As previously discussed in Patricia Malley’s post “Estate Planning After Divorce”, the Massachusetts Uniform Probate Code (“MUPC”) automatically removes a former spouse – and their relatives – as beneficiaries, nominated fiduciaries, or powers of appointment from any revocable estate planning documents (i.e. a will or revocable trust). In most cases, this rule instantly provides the sort of global disinheritance that one would expect a divorcing party would want for their ex-spouse. However, it is not uncommon for ex-spouses to have good reasons, personal or financial, to keep each other in the picture for estate planning. For example, divorcing parties routinely name their ex-spouse as the beneficiary of a life insurance policy as part of the divorce settlement. In rarer cases, divorcing parties may agree to set up trusts for the minor children, in order to leave their estate to the benefit of the children, and nominate the other parent, their ex-spouse as trustee.
So, how does a person avoid or undo automatic revocation of provisions for their ex-spouse? There are three exceptions to the rule – which may be traps or opportunities, depending on how you look at them – and two ways to revive provisions for an ex-spouse after divorce.
The three exceptions carved out in the MUPC can be found in G.L.c. 190B, § 2-804(b), and apply in the following circumstances:
First, where the governing instrument (i.e. a will or revocable trust) has “express terms” that anticipate a divorce or annulment and provide for the future or past ex-spouse anyway. In effect, this practice combines estate planning and elements of a pre- or post-nuptial agreement regarding your estates. It can be used creatively in a variety of ways and for a similar variety of purposes, which are beyond the scope of this article. However, it also raises significant issues, for example, whether you want all the bequests to your spouse and their relatives to survive a divorce, or only some of them. If a divorce does take place, such provisions may be contested by other beneficiaries – including irate ex-in-laws – who stand to receive more from the decedent’s estate if you are statutorily disinherited. Individuals who want their estate plan to include language that defeats the automatic revocation of provisions regarding ex-spouses (and their relatives) should sure you have counsel who is experienced and knowledgeable in the area.
Second, where there is a court order. It is worth noting that court orders are not statutorily required to have “express terms” anticipating the divorce. These exceptions are rare, as courts tend not to order individuals to make (or not make) changes to their estate plans or nominations.
Third, where there is a contract relating to the division of the marital estate between the parties that addresses their estates. In this case, the contract can be made before or after the parties are married, divorced, or their marriage is annulled – i.e., inheritance rights, beneficial interests in revocable trusts, or nominations to serve as personal representative or trustee set forth in a pre-nuptial agreement, post-nuptial agreement, or divorce agreement are exempt from the statute. More information on that can be found in Tiffany Bentley’s post “Spousal Disinheritance Through Prenuptial and Postnuptial Agreements”. In any case, individuals who have or may have interwoven estate planning and marital contracts should be careful to find counsel who understands the relationships between these documents, to avoid unintended consequences.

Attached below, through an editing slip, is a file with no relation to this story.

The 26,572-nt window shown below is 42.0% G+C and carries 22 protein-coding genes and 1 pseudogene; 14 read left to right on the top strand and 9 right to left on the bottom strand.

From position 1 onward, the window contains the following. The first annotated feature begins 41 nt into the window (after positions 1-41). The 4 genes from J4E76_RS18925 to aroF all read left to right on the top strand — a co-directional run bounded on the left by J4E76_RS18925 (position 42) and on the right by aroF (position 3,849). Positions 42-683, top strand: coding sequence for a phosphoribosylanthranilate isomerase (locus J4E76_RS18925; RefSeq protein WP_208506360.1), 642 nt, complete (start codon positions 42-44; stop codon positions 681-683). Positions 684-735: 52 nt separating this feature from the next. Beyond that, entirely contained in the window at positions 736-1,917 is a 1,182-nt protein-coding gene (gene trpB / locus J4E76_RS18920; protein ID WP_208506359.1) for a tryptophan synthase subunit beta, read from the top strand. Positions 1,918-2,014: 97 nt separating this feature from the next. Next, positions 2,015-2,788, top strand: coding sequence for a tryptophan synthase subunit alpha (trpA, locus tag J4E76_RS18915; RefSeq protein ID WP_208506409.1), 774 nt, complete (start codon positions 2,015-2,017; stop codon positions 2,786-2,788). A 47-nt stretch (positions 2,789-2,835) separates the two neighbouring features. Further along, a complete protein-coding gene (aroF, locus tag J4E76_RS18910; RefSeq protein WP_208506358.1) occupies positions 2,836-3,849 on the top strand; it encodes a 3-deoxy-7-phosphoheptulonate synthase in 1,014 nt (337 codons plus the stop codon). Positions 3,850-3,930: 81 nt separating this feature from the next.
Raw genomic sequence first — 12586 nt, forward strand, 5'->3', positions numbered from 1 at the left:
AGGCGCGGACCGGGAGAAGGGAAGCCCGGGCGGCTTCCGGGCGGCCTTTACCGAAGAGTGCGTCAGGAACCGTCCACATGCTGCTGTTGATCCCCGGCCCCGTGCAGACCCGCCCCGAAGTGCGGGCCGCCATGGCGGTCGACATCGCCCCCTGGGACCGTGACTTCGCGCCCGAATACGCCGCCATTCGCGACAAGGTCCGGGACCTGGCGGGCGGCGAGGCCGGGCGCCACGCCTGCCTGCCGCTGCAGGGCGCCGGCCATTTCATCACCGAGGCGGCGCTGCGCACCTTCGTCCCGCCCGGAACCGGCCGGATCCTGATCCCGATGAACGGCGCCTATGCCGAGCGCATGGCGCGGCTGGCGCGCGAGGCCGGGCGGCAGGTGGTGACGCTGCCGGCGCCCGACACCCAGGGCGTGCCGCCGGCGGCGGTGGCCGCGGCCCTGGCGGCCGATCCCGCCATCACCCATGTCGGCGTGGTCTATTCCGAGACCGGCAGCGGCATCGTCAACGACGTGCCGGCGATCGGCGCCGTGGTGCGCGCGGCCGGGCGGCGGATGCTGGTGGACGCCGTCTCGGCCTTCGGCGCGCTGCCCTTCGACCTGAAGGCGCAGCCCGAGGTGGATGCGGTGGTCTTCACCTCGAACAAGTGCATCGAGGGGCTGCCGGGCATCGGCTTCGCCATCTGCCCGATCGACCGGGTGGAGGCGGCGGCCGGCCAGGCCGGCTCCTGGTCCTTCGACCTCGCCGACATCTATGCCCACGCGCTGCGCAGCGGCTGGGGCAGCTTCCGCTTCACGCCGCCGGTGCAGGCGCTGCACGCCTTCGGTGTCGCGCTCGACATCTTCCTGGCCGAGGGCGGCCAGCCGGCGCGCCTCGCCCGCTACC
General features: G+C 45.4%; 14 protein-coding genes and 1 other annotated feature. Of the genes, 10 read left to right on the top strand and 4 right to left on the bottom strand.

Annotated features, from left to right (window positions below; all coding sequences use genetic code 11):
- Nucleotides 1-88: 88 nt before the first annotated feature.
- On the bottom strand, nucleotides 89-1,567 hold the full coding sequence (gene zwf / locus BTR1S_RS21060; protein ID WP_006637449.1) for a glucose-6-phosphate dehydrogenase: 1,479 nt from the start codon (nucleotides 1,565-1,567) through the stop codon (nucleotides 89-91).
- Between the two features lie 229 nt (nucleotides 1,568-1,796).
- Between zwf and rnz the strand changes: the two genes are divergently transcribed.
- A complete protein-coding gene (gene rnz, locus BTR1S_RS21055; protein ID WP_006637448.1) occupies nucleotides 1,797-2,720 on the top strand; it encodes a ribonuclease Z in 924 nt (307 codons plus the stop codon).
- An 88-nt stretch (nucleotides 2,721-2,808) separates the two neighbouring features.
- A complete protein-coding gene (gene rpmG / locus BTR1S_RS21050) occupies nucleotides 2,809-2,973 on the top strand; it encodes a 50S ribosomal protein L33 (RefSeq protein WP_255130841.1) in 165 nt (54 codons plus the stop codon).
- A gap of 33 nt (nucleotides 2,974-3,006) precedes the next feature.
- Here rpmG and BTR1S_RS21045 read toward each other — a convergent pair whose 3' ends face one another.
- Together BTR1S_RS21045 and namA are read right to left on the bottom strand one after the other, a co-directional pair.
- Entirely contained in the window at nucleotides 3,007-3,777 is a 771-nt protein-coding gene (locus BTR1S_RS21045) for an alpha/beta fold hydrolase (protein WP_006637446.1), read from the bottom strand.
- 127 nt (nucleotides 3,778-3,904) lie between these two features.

If the divorce or annulment has taken place and no exceptions apply, a party has two additional options. They can revive the provisions of their estate plan regarding an ex-spouse by remarrying that individual. G.L.c. 190B, § 2-804(b)(2)(e). That revival applies to all provisions that were nullified by the divorce, including those made for your ex-spouse’s relatives.
Alternatively, parties have the option to revive the interests, nominations, and appointments of an ex-spouse or their family members by executing a new estate plan after the divorce or annulment takes place. The automatic revocation only applies to governing instruments that were executed prior to the divorce or annulment. G.L.c. 190B, § 2-804(a)(4). If possible, individuals should re-evaluate their estate plan following a divorce, preferably with experience estate planning counsel, to account for the resulting changes in assets, income, expenses, and relationships. Estate planning is often the last thing a person may want to do – and often don’t, which is perhaps why the automatic revocation statute exists – but it is a form of spring cleaning needed to keep your estate and life-planning in good order.